It’s a game played on a surface that causes multi-car pileups on highways and with skill that rivals any other professional sport. It’s hockey. Here are three poems about shot-blocking, a shootout, and a line brawl.
Sidney Crosby, the game on his stick
glides forward on the shootout attempt
legs churning to pick up the pace.
The goalie peers ahead
glove high, crouched forward.
Crosby flails his skates
nearly stopping at the net’s mouth.
He stickhandles, hands dancing
the puck left and right
like an unceasing Marine Corps cadence.
With a twitch, he flicks his wrists,
flinging a shot above the flailing goalie’s left shoulder.
His teammates war whoops of delight
are drenched by the goal horn.
Fans scream the soundtrack of a city in awe.
As for Sid,
he skates in a loop behind the net,
chewing on his mouth guard,
attempting to tuck away the half-grin that yanks
at the corners of his mouth.
The goalie has already made it down the runway
his mouth set in a firm line
choking back the curses that are begging to spatter out.
Before the gloves tumble to the ice
a few playground rules must be met—
a slash of the stick to a leg here
a cross-check to the back there,
and an angry snarl on top of it all.
Then it begins.
grasping fistfuls of the other’s jersey
launching frantic haymakers
until one cracks a jaw
or they both run out of breath.
Referees peel them away from each other
Shoving them into adjoining sin bins.
The combatants glance at their swollen knuckles
peeking up at the scoreboard
wondering if they got any good shots in.
Winding his stick, then cranking it forward
Alex Ovechkin whacks the puck toward an undressed corner of the net.
But home team center Matt Cullen scrambles into the line of fire
surging forward, pinning his legs together
to form a skeletal barricade.
The hurtling disc plunges into his waiting shins,
clattering his bones even through the plastic leg guards.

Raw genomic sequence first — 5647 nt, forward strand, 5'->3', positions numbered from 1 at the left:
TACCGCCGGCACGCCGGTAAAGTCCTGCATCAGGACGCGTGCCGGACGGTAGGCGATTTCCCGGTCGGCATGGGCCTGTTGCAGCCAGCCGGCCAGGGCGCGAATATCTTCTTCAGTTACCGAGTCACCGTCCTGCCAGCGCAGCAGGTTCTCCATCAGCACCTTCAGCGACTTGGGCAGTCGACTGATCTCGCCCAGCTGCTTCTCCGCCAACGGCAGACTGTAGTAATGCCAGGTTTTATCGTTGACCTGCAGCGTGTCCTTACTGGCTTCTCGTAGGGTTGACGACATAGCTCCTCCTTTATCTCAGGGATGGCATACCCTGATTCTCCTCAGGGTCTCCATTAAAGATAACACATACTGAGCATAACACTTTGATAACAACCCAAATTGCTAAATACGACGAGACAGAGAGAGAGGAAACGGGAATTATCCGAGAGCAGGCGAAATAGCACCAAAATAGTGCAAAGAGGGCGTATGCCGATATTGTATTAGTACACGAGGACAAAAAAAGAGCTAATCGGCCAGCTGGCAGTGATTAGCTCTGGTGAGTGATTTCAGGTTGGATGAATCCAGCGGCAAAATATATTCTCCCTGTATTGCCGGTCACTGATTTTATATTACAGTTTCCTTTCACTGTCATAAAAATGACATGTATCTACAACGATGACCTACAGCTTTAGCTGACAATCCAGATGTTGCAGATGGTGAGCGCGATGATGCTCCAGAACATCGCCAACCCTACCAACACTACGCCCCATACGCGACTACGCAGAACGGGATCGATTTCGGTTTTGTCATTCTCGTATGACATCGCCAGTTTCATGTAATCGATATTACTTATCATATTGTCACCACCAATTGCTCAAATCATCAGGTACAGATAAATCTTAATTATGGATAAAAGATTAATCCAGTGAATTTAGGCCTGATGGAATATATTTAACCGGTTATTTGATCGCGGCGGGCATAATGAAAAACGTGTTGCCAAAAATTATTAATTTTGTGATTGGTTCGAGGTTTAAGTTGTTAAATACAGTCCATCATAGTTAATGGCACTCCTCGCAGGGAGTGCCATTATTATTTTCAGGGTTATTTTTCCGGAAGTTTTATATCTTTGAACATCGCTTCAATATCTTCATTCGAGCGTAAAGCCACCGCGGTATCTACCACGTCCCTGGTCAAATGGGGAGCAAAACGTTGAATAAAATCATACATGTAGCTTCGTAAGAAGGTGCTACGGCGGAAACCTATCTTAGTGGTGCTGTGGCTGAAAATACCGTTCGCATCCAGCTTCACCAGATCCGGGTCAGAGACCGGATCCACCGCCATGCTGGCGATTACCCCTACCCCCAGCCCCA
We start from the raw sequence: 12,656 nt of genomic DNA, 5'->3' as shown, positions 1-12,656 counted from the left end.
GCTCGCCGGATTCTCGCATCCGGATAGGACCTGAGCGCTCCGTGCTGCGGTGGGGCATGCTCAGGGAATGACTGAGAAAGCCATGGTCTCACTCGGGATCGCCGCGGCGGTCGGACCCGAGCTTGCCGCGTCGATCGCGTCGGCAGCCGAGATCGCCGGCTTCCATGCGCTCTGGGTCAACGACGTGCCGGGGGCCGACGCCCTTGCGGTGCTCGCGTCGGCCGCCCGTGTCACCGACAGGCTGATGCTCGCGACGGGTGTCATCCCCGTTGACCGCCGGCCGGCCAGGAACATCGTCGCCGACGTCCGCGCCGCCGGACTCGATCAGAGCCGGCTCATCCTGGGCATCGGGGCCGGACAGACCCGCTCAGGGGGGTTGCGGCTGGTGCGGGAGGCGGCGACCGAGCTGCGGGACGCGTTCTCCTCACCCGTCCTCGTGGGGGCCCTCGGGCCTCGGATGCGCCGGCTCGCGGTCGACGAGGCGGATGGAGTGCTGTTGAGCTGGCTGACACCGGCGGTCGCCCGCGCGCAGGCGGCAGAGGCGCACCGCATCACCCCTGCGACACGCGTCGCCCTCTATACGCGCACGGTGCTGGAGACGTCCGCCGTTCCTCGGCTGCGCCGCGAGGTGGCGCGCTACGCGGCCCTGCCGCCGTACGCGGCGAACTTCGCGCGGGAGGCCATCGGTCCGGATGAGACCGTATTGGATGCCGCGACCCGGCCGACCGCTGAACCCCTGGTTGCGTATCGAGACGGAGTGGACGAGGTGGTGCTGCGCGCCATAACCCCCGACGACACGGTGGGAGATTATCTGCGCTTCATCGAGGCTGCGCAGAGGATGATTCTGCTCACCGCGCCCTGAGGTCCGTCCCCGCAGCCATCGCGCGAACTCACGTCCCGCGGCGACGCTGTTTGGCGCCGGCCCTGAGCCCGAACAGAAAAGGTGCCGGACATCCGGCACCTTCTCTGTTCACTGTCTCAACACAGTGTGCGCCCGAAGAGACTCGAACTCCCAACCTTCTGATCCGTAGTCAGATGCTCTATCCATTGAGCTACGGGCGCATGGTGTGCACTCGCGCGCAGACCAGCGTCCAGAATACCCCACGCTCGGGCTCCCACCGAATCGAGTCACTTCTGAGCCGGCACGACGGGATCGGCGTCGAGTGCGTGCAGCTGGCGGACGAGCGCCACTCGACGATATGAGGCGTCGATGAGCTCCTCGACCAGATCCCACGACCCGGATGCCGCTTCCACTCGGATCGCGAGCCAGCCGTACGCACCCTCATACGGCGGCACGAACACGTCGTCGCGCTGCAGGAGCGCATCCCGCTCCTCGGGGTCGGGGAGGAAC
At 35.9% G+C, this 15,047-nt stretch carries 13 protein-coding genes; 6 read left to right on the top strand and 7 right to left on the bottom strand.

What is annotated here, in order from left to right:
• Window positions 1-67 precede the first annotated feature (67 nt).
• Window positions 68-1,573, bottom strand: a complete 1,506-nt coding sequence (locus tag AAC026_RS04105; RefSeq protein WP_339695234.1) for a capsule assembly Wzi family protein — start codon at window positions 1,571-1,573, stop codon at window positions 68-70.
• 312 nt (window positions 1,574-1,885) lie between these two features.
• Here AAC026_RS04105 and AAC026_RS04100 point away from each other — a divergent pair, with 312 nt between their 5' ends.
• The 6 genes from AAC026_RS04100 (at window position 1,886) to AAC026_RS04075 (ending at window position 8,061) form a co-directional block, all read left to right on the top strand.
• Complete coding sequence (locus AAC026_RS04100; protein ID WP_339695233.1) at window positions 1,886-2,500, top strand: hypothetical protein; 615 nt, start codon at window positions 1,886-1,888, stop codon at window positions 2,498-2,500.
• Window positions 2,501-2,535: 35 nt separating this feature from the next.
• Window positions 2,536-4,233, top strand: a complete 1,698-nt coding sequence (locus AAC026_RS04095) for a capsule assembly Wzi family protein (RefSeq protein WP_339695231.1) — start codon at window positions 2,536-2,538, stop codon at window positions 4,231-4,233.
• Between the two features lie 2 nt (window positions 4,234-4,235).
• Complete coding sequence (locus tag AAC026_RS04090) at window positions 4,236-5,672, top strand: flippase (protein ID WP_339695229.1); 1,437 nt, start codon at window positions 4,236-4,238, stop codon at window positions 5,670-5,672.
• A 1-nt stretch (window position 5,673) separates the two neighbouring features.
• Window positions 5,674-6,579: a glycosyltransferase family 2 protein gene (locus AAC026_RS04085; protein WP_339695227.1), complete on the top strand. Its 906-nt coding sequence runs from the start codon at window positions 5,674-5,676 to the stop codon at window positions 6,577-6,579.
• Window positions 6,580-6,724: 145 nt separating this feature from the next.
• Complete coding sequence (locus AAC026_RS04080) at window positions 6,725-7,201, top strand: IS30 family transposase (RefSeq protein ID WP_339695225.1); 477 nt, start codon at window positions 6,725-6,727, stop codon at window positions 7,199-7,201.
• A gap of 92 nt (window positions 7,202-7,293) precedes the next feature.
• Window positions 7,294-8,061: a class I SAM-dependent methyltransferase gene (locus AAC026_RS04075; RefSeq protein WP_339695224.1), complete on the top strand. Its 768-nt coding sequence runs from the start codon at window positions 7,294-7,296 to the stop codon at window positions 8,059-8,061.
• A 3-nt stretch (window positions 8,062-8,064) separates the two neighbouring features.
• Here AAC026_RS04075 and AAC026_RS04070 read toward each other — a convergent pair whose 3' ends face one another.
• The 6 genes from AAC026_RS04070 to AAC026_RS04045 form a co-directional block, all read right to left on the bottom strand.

The puck deflects and skitters harmlessly into neutral ice
as Cullen buckles,
face scrunched, jaw clenched,
teeth gnashing his mouth guard.
He labors toward the bench
the bruise already coating his skin with its purple and yellow kiss.
Blocking shots in the NHL requires ruthless sacrifice,
like an infantryman marching toward the mouth of cannon fire.
Cullen groans and leans over at the waist toward the end of the bench
feeling as if shrapnel has dug into his skin.
Players like him are rewarded by a thick paycheck at week’s end
yet there are moments worthy of more than coin
like when his coach leans forward and offers a hurried bit of thanks.
Their tentative lead is guarded by gritted teeth
and battered flesh—
sacrifice that tows success by its clobbered waist.
Editor’s Note: Wonder why sentences are running over into other lines? It’s a poetic device called enjambment.
Kevin Cochrane is a writer, college student, and founder of Town Crier. Like what you read? Follow him on Twitter at RunFree_KC, friend him on Facebook, or click the follow button at the bottom of the page to get Town Crier’s latest updates. Want to read more? Visit his blog at restandrefuge.wordpress.com which offers a Christian perspective on the surrounding culture. You can contact him with comments or questions at email@example.com.